Adam Feibelman is a San Francisco based artist whose childhood in Albuquerque, New Mexico was spent examining and interacting with the surfaces of the city through making graffiti art. His awareness of the structures we use every day but often overlook has become the subject of his current work: the buildings, doorways, fenced trees, discarded buses and chipped alley walls that fill our cities and map our lives. Through an intricate process of hand-cut stencils and enamel painting, he explores the relationship between our perceptions of the temporary and the eternal, uncovering the stories we have transcribed on an urban landscape filled with utilitarian objects.
“We live in an ever-changing city sculpture,” says Feibelman, “constantly being shaped, broken down and rebuilt again by countless personal human moments.”
Feibelman’s creation process reveals this movement over multiple lifetimes through steps of collection, destruction and repurposing. After photographing his subject, he creates paper stencils by capturing layers of light and meticulously cutting away the resulting negative space. The stencil cutting process can take months, a time during which he is forced to subtract material with millions of small movements, reflecting and reversing the tiny interactions that have added to the subject’s surface over its lifetime. When the stencils are complete, the structure has been whittled down to its most essential form, and the collection of layered stencils, light and shadow become a kind of skeleton.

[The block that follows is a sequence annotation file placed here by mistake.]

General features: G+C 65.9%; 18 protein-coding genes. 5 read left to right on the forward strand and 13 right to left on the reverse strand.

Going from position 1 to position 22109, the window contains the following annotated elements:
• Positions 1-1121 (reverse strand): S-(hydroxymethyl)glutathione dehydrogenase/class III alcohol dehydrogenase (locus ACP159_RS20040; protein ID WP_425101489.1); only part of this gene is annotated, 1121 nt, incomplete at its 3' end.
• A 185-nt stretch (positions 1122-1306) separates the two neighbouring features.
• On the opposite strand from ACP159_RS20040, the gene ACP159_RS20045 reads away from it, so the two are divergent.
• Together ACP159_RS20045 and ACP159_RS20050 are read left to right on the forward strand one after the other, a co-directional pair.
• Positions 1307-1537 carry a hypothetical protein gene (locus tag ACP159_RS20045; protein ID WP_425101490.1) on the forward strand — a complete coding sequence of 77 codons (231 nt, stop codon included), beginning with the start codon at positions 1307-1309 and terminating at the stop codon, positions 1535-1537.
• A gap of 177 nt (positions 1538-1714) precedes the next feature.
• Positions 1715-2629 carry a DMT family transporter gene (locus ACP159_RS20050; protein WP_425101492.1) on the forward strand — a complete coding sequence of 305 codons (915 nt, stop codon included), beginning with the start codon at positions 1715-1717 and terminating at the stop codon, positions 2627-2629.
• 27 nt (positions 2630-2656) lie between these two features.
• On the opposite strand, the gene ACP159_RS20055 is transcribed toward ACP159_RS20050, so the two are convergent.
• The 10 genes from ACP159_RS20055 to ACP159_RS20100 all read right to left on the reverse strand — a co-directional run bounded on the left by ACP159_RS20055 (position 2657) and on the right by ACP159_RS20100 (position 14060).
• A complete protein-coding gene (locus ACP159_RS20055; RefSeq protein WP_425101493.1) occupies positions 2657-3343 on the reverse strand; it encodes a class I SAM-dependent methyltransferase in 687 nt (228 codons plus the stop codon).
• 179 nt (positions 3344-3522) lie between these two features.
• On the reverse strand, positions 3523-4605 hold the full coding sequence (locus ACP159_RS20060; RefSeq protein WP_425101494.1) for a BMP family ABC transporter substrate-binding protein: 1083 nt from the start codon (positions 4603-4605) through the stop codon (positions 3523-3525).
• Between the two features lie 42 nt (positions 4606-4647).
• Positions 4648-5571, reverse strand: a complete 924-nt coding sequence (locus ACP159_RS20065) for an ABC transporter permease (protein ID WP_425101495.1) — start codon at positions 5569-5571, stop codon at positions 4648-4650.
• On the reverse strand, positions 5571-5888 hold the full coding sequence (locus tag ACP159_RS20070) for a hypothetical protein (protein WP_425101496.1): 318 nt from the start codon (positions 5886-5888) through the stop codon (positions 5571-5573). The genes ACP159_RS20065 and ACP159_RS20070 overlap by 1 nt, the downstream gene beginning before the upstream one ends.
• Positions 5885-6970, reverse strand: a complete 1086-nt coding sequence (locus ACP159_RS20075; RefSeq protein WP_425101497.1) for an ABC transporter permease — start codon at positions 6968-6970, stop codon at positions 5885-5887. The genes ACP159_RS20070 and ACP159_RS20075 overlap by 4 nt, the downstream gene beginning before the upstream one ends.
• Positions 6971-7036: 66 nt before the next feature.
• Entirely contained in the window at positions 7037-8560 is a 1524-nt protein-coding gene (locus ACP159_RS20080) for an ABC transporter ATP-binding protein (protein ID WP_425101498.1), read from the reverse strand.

To rebuild the body of the subject, Feibelman then uses enamel spray paint to lay down layers of color through the stencils onto wood panels. The resulting image is a portrait of an urban object as we have never seen it before; its biography revealed in surfaces that shimmer with the light of a thousand experiences. Both the stencils and the paintings are essential to the portrait, suggesting the possibility of continued change and rebirth, and challenging us to examine both our contribution to the environment and our perception of time.
Adam Feibelman has lived and worked in the Bay Area for the last 16 years. He attended California College of Arts and Crafts, where he earned the Yozo Hamaguchi award for exceptional achievement in Printmaking. He graduated with distinction in 2001 with a double major in Printmaking and Illustration. He is currently represented by Guerrero Gallery in San Francisco, CA.